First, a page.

Approaching the closing stages of the 2018 Formula One World Championship, teams and drivers fly over from Russia to Japan. The Suzuka race track will play host to the Round 17 of the season. With only five events remaining and a championship lead of 50 points, Lewis Hamilton can already hold one hand on the Drivers' Championship title.
The inaugural Japanese Grand Prix was held at the Fuji Speedway in 1976. The following year saw the field visit the circuit for the second time, but the race disappeared from the calendar for the coming years. Japan regained its place on the Grand Prix calendar in 1987 when Suzuka hosted its first ever F1 race. The track which quickly gained a reputation as a challenging race circuit held the Japanese GP for 20 years. However, the race was held at the Toyota-owned, newly redesigned Fuji Speedway in 2007 and 2008. The 2007 race was hit by heavy rains and subsequent delays and the track was less preferred by the drivers than the Suzuka circuit. In 2009, the race returned to Suzuka where it has remained ever since.Most successful drivers and teams
Of the drivers, Michael Schumacher is the most successful one on Japanese soil. The German won on six occasions, once for Benetton and four other times for Ferrari. The two quadruple champions, Sebastian Vettel and Lewis Hamilton have both won four times. The German scored all his victories driving for Red Bull Racing while the Englishman split their triumphs between McLaren and Mercedes. Among the two-time Japanese GP victors are Gerhard Berger, Ayrton Senna, Damon Hill, Mika Hakkinen and Fernando Alonso.
As far as the constructors are concerned, McLaren leads the way with its outstanding record of nine wins. Ferrari follows the British team with seven victories. Interestingly, the Italians have not won in Japan since 2004. Red Bull and Mercedes share the title of the third most successful team with four wins apiece. Benetton and Williams both claimed victory on three occasions. Renault is the only team with two Japanese GP wins.Tack layout dominated by fast corners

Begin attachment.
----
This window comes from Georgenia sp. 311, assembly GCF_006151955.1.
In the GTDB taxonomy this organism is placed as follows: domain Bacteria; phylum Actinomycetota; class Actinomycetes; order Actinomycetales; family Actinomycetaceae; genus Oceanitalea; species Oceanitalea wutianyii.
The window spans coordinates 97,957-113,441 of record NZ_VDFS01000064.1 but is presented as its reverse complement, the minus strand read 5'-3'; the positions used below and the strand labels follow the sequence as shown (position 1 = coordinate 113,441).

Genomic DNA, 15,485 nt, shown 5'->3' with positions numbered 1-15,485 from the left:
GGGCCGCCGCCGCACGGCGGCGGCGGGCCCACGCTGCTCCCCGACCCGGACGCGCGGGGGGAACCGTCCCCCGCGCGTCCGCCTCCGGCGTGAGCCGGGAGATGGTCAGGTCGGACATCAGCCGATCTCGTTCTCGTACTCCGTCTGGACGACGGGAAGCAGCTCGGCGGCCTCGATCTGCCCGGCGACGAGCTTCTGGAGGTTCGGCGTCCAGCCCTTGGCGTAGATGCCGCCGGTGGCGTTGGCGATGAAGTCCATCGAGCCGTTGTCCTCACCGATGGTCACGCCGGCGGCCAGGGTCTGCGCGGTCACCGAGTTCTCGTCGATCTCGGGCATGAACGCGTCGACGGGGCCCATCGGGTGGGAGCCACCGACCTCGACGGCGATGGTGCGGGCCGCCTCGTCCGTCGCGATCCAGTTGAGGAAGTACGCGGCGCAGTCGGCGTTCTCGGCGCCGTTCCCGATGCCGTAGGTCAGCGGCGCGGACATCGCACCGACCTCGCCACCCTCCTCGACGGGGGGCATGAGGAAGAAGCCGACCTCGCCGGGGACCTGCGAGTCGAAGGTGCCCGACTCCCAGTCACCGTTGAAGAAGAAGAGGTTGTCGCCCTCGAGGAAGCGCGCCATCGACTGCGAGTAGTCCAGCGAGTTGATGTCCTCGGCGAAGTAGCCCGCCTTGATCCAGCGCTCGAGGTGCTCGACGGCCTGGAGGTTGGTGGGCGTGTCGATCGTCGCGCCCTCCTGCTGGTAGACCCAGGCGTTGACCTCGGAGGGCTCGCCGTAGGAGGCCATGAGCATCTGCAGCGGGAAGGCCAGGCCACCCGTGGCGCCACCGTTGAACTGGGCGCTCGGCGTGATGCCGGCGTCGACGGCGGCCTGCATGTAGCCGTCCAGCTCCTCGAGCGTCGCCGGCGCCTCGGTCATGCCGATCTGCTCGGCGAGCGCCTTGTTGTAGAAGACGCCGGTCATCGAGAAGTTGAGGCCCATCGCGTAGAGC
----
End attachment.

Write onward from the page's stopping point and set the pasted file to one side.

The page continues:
The Suzuka race track is among the longest circuits on the current calendar with a length of 5.807km. The total race distance is 307.471km which driver cover over 53 laps. The lap record was set by Kimi Räikkönen who clocked a 1:31.540 in the 2005 Japanese Grand Prix. The track layout features 18 corners, of which 10 bends are right-handed ones.
Ranked amongst drivers and teams alike as one of the greatest circuits in Formula One, Suzuka is a massive test of both car and driver ability. The first sector is one of the most beautiful sections of the whole year with its incredibly fast, flowing S-bends. Drivers have to nail the first corner perfectly to be able to bring the rhythm all through the first corners. The car has to be well-balanced, an unpredictable rear end could end in speed loss at the mid part of corners while an understeery front end could force drivers to hesitate with applying the throttle out of the bends.
The middle part of the track features the famous Degner I and II corners where precision and a good front end are required. After those two turns, drivers fly under a bridge to turn in and brake heavily into a hairpin. It is then followed by a long full-throttle section and the fast spoon corner. It is important to apply the throttle as soon as possible out of the exit of the spoon corner because drivers find themselves once again on a lengthy section where they apply the throttle pedal to its very maximum. The famous R130 corner became a bend without braking in qualifying trim. In contrast to the medium and high speed nature of the previous track sections, the circuit ends in a uncomfortable chicane where drivers have to throw their cars over the high kerbs to get a good exit onto the start-finish straight.
Drivers only apply the brake pedal six times and only two of them are heavy ones. The distance from the pole position to the apex is 405m. The time loss for a pit stop is relatively little at Suzuka, drivers have to adhere to the speed limit of 80kph over a stretch of 392.2m.